Thiruvananthapuram, April 27 (IANS) The southern districts of Kollam and Alappuzha could play a decisive role in the overall outcome of the May 16 Kerala assembly elections and also play spoilsport to the traditional rival fronts.
In the 2011 assembly polls, the Left Democratic Front (LDF) led by the Communist Party of India-Marxist (CPI-M) had a very easy outing, winning 16 of the 20 seats in these two districts.
The setback the Congress-led United Democratic Front (UDF) suffered in these two districts saw its overall tally shrink to a mere 72 seats in the 140-member assembly, while the LDF got 68 seats.
Kollam has 11 assembly seats and Alappuzha nine. The now ruling United Democratic Front led by the Congress won just two seats each in the two districts.
Both the districts have always been considered a strong citadel of the Left, with the CPI-M, Communist Party of India (CPI) and the erstwhile Revolutionary Socialist Party (RSP) having a strong support base.
Ever since the RSP moved over to the UDF and its candidate N.K. Premachandran defeated CPI-M politburo member and legislator M.A. Baby in the 2014 Lok Sabha polls, the Congress-led front appears to be breathing easy as the RSP has a reasonable presence in constituencies in Kollam.
The UDF camp has another reason for cheer. Opposition to the CPI-M in both these districts grew a bit more after close loyalists of former chief minister V.S. Achuthanandan were booted out of the party list.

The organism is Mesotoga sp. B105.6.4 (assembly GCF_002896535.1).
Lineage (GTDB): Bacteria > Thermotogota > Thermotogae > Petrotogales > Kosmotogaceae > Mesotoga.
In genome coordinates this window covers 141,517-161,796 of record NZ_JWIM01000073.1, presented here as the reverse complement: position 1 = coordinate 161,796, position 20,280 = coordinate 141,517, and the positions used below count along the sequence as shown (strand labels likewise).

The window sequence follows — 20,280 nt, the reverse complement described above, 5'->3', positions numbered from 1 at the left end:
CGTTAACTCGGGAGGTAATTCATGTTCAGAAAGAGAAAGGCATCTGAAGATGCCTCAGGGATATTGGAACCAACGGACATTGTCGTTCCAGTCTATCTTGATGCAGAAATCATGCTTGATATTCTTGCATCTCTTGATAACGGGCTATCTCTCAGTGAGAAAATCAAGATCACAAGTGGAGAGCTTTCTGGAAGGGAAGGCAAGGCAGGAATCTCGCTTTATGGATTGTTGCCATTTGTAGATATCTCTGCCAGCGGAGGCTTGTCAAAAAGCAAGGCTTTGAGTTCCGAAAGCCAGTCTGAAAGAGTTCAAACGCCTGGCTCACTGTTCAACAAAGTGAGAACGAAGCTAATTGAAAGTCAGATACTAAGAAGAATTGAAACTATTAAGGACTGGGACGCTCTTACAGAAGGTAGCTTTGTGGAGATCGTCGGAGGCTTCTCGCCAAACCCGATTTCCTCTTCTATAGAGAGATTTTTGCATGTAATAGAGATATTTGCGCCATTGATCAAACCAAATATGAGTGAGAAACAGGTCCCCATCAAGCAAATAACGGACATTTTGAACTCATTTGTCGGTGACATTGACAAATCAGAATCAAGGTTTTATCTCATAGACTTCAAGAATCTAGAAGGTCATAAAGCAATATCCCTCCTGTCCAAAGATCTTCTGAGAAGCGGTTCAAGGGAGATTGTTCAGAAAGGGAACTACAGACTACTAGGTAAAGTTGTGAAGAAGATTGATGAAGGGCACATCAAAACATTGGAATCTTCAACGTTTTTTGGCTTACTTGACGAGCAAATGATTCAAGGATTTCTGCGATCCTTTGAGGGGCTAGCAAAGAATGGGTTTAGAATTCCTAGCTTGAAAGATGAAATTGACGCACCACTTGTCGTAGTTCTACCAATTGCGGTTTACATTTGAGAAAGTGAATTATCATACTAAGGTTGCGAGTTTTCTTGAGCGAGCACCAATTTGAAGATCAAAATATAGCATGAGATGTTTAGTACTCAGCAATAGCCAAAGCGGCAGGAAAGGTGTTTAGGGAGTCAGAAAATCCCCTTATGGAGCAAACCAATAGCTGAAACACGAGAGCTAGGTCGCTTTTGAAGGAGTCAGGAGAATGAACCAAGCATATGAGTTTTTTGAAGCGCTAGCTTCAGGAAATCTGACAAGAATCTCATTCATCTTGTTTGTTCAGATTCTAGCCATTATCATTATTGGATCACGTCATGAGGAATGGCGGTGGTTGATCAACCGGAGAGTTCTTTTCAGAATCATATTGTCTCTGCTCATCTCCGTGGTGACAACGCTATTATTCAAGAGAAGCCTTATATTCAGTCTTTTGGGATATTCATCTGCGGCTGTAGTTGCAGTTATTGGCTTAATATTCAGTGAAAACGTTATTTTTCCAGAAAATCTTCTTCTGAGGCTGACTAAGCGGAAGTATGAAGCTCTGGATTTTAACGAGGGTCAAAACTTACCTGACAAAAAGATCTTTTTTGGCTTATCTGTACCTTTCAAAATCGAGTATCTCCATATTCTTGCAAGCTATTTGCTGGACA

Among those booted out by the CPI-M were a stalwart like P.K. Gurudasan, a veteran trade union leader and a former minister, in whose place filmstar Mukesh was nominated, and C.K. Sadasivan, the sitting legislator from the Kayamkulam constituency in Alappuzha district.
The Congress camp is upbeat because this time the candidate selection more or less went off well and without a hitych, and youth and experience were given importance in the party’s candidates lists.
There are quite a few constituencies in Alappuzha district, like Kayamkulam, Ambalapuzha, Chertala Kuttanad and Aroor, where the UDF candidates are putting up a tight fight. The majority of seats from the district are held by the LDF.
Likewise in Kollam district, in constituencies like Kundara, Kollam, Karunagapally and Pathanapuram — all held by the LDF — the fight is heating up like never before.
Another reason for cheer for the UDF in these districts this time appears to be that the Latin church, which has a very strong presence and influence in the two districts, is keeping silent. In the past, it took a tough position against the UDF.
Yet another factor that may influence the final outcome in the two districts is the impact of the new political party — BDJS of the Hindu Ezhava leader Velapally Natesan. He has a huge support base in both districts though the BDJS has allied with the Bharatiya Janata Party-led National Democratic Alliance (NDA).
It remains to be seen which of the two rival fronts stands to gain in the electoral presence of the BDJS.
With under three weeks to go for the polls, two districts could well become the rallying point for the rival fronts as poll campaign reaches a crescendo in the days to come.